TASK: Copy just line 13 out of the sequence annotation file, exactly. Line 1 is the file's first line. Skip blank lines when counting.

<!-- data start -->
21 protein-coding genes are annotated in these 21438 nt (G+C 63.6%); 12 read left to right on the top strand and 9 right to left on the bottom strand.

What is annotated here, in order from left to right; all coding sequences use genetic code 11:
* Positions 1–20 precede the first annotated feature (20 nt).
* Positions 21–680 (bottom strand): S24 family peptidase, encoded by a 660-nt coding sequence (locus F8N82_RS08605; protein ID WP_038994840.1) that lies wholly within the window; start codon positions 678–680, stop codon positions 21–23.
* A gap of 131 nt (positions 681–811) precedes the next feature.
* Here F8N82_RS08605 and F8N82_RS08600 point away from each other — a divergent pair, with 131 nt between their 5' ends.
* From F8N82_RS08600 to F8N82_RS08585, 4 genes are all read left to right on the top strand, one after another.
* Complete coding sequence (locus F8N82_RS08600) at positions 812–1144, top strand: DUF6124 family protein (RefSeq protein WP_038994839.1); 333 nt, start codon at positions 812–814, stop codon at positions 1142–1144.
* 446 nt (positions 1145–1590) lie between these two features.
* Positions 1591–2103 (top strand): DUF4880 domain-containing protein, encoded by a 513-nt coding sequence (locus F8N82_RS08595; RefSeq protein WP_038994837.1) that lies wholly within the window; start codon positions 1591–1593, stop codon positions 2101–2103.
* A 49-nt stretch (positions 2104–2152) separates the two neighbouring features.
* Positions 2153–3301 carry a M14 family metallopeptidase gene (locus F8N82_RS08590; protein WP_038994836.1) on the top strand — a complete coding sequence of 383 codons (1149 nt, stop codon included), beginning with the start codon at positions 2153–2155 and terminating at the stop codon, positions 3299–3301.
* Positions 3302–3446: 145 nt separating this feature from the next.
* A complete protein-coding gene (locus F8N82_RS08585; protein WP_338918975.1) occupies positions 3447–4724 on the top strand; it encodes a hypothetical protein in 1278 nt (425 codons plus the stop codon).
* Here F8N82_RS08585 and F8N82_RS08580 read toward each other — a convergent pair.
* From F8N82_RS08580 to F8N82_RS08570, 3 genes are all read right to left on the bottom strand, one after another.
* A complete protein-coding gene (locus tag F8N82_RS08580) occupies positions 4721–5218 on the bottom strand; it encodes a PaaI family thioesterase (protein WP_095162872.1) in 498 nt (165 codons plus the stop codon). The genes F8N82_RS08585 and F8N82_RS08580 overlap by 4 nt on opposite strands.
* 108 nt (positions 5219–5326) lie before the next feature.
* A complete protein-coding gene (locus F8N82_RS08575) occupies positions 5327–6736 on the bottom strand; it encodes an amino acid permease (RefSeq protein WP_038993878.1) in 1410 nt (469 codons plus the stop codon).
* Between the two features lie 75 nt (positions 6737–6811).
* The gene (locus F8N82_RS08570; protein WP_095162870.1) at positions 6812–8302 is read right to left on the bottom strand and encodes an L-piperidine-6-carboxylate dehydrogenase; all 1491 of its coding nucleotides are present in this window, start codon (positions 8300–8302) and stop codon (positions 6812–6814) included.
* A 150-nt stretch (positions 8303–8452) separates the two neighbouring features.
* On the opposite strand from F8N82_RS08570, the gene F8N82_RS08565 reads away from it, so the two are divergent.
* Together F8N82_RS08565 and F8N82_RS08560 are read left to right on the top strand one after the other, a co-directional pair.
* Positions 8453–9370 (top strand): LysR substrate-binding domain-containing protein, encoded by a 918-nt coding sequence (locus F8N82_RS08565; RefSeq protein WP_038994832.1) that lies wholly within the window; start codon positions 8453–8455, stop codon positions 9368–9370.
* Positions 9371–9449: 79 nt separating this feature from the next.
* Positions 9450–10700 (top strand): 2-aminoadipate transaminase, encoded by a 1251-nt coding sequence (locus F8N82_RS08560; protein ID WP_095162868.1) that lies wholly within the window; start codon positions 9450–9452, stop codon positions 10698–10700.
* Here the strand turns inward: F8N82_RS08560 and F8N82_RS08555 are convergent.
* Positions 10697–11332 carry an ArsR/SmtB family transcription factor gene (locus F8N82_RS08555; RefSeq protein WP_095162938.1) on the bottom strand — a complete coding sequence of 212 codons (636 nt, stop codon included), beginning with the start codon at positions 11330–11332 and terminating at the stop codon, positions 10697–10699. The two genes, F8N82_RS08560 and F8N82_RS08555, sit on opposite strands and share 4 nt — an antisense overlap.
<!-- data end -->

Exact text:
* Positions 3302–3446: 145 nt separating this feature from the next.